Template for a drainback solar hot water system for light commercial, with three flat-plate collectors and a Solar Phoenix
I’m asked, more and more, to provide a solar hot water system design for light commercial systems. There is, indeed, an effective and simple design template for smaller commercial systems that need to heat up to 330 gallons of water per hour or less. The actual system this template is based on is for a fire station; the solar is designed to cover 80% to 100% of the load in a southern climate.
However, this category of light commercial could also include restaurants and cafes, hair salons and spas, grocery stores, laundromats and car washes. Some of these businesses may require even larger systems, which we’ll discuss in an upcoming blog post.
Why am I recommending this template? Because it’s the most efficient in its design, and it offers greatest simplicity in installation. It has freeze and overheat protection. Also, it requires little or no maintenance.
The virtue of this system is that solar directly heats the water to be used. Too often I’m sent designs that preheat water for some conventional water heater that can’t be heated with the solar directly.
This template includes three 4’x8′ flat-plate solar collectors. The number of panels may be adjusted according to the climate of the location. On that fire station I mentioned, because it’s in Texas, a hotter climate, fewer panels are required. If I were to spec out a similar system for a northern location, I’d possibly use one more panel or use larger panels.
System at Eglin Air Base featuring four 4’x8′ collectors.
Drainback system at Eglin Air Base uses a Solar Phoenix.
Drainback system at Eglin Air Base uses a Solar Phoenix in a simple, elegant design.
This system also allows data logging with web monitoring so that its performance can be checked at any time online.
Following is the components list for this system:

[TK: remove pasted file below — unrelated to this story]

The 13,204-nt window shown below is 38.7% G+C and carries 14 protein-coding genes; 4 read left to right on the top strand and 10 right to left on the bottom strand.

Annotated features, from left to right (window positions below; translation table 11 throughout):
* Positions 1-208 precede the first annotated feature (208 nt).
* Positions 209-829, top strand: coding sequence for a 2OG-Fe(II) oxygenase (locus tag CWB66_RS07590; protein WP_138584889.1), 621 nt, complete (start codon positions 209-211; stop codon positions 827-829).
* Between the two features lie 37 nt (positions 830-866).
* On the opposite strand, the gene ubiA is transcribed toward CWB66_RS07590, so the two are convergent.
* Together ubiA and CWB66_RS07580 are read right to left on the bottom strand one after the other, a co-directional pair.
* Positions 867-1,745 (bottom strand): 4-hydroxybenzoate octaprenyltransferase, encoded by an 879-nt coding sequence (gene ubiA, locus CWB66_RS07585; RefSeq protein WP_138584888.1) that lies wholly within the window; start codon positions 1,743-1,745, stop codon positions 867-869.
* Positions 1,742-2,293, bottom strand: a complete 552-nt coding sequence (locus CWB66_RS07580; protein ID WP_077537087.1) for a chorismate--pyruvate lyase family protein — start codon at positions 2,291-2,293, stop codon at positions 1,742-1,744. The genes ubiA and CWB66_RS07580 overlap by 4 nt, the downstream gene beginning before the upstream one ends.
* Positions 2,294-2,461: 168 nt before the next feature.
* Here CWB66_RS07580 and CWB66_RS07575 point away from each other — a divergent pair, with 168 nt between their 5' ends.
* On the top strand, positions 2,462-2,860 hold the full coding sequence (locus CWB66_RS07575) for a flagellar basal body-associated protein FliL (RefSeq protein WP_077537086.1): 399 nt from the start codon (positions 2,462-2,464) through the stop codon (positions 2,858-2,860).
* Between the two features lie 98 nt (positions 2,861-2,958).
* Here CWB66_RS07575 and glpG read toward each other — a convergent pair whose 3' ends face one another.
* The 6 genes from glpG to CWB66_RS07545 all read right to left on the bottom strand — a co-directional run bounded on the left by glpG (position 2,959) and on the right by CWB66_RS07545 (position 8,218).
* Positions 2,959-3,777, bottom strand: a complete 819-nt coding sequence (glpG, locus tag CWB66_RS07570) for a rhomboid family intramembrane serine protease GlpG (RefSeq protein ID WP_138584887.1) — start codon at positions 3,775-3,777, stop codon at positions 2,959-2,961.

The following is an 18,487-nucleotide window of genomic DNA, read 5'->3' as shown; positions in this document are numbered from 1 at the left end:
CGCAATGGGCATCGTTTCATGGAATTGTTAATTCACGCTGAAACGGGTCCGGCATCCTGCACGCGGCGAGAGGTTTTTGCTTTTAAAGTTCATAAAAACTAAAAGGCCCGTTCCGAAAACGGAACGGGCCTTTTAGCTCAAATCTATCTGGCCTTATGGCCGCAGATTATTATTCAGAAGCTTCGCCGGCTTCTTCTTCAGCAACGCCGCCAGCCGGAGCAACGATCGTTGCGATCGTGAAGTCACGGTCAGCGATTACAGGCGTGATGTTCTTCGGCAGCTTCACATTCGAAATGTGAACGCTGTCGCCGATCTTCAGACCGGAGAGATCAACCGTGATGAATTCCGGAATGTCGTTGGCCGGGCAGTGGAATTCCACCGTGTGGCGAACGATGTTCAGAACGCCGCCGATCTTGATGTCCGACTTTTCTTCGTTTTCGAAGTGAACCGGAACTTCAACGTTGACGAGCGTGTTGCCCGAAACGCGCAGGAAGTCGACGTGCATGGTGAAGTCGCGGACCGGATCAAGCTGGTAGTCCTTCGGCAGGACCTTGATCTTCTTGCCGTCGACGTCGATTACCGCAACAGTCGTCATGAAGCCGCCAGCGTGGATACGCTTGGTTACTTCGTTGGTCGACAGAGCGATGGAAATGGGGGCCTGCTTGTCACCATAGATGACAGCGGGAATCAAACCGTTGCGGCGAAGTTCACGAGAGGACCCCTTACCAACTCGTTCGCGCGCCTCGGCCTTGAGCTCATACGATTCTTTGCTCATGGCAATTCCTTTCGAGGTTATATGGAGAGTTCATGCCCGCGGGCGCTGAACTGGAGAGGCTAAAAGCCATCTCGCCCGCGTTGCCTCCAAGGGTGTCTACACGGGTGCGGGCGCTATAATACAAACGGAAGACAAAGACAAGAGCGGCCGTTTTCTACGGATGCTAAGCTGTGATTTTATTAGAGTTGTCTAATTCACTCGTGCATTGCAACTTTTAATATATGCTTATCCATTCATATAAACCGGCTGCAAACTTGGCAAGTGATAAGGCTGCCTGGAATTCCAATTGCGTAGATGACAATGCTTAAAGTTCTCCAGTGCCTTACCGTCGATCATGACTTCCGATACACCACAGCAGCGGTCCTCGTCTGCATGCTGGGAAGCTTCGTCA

- 1 ea. Solar Phoenix, 199,000 Btu and 119 gallons (PH199-119S) stainless-steel modulating condensing water heater with solar input. Will produce continuously 335 GPH at 100° rise. If this is more than needed, use the PH130-119S
- 1 ea. SSU-10DB stainless steel drainback tank for overheat protection (10 gallons)
- 1 ea. Variable speed solar pump control with 4 sensors (8600-047)
- 1 ea. Solar rated anti-scalding valve (8600-068)
- 3 ea. 4’x8′ flat plate collectors (FP-32SC)
- 3 ea. FP-RM mounts (or select mounts for roof application)
- 1 ea. Field-supplied pump that will supply 4 GPM and the lift from the DB tank to the panels
- 1″ copper and insulation to the panels
The photos in this story show a system using this design at Corry Station Bldg 3782 (a GSB support building) at Florida’s Eglin Air Base. The contractor is McDonald Construction of Fort Walton Beach, Fla., and they really know what they are doing (850-862-2151). The engineer was Jimmie Johnson of Johnson-Peaden Engineers, also in Fort Walton Beach. Manufacturers’ rep is Coleman-Russell.
For installation instructions, you’ll need to download “Control Instructions” HERE. The last page of the manual should be followed for a correct installation of the drainback configuration. You will also find the programming instructions for this system on page 4 of the Control Instructions.